Setting up a transparent and truthful Employee Value Proposition will make you stand out from the competitors and make your future employees precisely know what they can expect from working at your company.
Here are some of the most critical elements of EVP:
4. Paint your Culture with Words
Now that you have evaluated and reevaluated everything that your company is as a working environment, should be, and stands for, it is time to communicate and display all of it externally.
When communicating your values and displaying the culture on the outside, it is important to choose words, expressions, and other ways to portray the atmosphere at the workplace. It's time to paint with words! Since this is not an easy task, here are some practical tips you could use when creating content for your career site or job ads:
1. Point out The Important
Before you start writing your content, decide what some of the essential points you would like to communicate to your future candidates are. Would you like to point out that you are a young and dynamic team or an organization with a long tradition?
Each of these descriptions implies quite different working environments, so it is vital to have that in mind when creating your employer branding-related content.
2. Appreciate Your Current Employees
As Bill Boorman once mentioned in his interview for The Undercover Recruiter:
"Appreciating your current employees is potentially the best way to attract the new ones to decide to come work for your company."
Being genuine in appreciating your current employees and showcasing it externally could be seen as the main ingredient for kickstarting a successful employer branding strategy.
Want to show your current employees appreciation but you need some help? Read our guide with 20 Ideas for Employee Recognition Programs!
3. Mark Milestones
Each company has its milestones, and why not celebrate them? Whether it's a personal or a company milestone, they all deserve to be marked or celebrated. By creating some traditions, employees will feel more appreciated and motivated, and your company will ultimately become recognized for how it treats and celebrates people.
4. Show, Don't Tell
Instead of only talking about what it's like to work for your company, try showing it. And there is no better way to show the atmosphere from the office than to post pictures and videos on your company site or your social media accounts.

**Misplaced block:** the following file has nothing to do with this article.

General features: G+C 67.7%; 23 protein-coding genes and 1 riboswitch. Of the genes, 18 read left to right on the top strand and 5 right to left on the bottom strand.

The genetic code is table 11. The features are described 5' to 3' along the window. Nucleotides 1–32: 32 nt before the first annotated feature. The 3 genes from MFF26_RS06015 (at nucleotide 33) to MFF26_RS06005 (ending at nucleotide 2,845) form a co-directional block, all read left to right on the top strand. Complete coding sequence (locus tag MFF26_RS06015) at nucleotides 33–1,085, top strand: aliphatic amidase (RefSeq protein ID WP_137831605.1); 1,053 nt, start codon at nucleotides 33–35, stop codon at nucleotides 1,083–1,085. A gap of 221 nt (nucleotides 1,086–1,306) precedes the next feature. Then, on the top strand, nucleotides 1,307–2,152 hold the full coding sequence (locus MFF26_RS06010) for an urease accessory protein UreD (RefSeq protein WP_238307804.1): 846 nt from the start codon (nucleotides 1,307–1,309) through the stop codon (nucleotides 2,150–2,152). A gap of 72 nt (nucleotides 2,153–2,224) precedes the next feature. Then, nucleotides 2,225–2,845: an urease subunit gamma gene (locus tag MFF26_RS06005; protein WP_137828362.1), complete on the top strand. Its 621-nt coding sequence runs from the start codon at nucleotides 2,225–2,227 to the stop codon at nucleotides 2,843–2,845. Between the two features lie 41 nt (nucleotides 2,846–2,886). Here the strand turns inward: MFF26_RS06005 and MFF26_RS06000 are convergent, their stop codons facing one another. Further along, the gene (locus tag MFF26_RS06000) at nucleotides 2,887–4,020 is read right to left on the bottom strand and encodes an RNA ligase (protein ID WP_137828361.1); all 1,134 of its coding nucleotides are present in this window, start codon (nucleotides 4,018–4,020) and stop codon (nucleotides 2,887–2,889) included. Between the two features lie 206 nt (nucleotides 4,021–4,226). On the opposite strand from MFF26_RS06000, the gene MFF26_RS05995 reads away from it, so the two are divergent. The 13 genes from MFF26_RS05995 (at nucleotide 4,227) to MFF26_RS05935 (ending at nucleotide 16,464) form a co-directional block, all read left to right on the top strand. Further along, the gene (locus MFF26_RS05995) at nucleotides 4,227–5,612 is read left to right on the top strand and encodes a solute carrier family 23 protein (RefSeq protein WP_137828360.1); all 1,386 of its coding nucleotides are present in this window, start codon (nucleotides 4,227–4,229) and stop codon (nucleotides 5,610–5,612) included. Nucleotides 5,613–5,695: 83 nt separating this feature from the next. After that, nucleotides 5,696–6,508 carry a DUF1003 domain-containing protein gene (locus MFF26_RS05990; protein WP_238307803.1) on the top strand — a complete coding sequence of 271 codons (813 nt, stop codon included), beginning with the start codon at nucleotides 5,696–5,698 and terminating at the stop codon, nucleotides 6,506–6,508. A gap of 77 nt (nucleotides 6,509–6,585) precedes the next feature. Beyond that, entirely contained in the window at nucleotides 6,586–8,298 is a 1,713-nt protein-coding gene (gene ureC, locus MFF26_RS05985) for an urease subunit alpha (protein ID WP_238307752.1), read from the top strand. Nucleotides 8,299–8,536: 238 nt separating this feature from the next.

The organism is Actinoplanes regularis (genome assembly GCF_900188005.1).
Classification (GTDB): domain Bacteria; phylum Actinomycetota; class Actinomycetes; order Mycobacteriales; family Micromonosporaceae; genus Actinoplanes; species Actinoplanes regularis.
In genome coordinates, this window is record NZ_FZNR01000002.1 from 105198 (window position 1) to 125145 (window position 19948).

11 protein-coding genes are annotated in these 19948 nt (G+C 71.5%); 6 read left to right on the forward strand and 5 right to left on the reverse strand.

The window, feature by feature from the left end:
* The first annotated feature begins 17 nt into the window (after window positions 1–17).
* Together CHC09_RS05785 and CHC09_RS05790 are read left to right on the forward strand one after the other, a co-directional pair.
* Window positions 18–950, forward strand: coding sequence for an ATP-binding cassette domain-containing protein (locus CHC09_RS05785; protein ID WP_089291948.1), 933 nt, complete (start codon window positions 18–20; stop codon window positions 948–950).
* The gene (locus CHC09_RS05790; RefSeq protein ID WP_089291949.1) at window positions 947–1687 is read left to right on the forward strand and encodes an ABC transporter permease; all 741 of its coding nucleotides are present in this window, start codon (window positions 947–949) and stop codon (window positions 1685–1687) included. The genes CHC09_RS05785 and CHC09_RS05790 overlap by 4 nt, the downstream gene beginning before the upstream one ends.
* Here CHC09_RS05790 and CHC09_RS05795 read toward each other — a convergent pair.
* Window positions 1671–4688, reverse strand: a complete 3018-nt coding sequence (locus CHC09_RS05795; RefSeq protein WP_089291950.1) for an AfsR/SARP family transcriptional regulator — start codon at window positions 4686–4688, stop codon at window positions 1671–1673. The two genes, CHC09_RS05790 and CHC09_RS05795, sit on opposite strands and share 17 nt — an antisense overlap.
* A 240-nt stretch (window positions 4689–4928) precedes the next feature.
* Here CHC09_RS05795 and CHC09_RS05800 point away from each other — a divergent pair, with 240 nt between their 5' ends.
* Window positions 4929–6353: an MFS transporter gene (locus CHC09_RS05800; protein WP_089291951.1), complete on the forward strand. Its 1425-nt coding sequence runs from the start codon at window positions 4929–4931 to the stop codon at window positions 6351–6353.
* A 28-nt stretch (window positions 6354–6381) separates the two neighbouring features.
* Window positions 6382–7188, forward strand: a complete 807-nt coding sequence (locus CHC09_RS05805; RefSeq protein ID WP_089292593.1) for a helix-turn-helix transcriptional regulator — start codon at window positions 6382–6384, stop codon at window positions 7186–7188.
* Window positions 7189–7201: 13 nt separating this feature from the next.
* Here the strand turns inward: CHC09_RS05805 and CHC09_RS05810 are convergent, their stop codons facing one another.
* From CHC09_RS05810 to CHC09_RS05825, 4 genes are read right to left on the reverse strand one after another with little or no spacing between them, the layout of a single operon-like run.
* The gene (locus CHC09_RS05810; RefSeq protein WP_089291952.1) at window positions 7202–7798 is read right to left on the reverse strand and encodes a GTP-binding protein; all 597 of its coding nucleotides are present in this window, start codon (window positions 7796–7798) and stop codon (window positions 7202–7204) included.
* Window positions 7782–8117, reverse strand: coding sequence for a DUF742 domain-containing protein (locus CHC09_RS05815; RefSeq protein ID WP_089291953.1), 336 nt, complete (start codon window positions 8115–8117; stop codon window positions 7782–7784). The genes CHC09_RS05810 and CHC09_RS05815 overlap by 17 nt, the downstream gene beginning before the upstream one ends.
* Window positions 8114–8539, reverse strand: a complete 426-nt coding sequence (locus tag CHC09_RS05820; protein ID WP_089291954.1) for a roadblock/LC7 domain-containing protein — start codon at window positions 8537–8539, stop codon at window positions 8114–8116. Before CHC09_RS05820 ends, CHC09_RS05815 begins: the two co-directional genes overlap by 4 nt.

Not only that people prefer watching videos instead of reading the text, but it will also help you paint a picture of your offices and the teams. However, watch out and stay true to yourself and always aim for content with the most truthful representation of you and your team.
5. Be Unique and Relatable
In addition to creating truthful content, try being personal and relatable. Yes, we know this is not always that easy, especially if we consider that your main participants are employees that most likely don't feel comfortable being on display and are probably more focused on their work and deadlines.
For that reason, try focusing on them and seeing what suits them the most, the most passionate about at work, and what form of content they would be most comfortable with. Once you focus on real stories, you'll find yourself creating unique and relatable content!
10. Lead by Example
Building a strong employer brand is dependent on many factors. Displaying the culture, putting your employees on a stand, and understanding the importance of these actions will only happen if the leadership leads by example. Whether it is the CEO that pushes those efforts or a dedicated team with strong support from the CEO or the board, they all need a high level of involvement in building the culture and displaying it.
5. Promote Your Employer Branding on Social Media
Now that you know how to kickstart employer branding activities at your company, read "How to promote your Employer Brand on Social Media", and create the ultimate employer brand!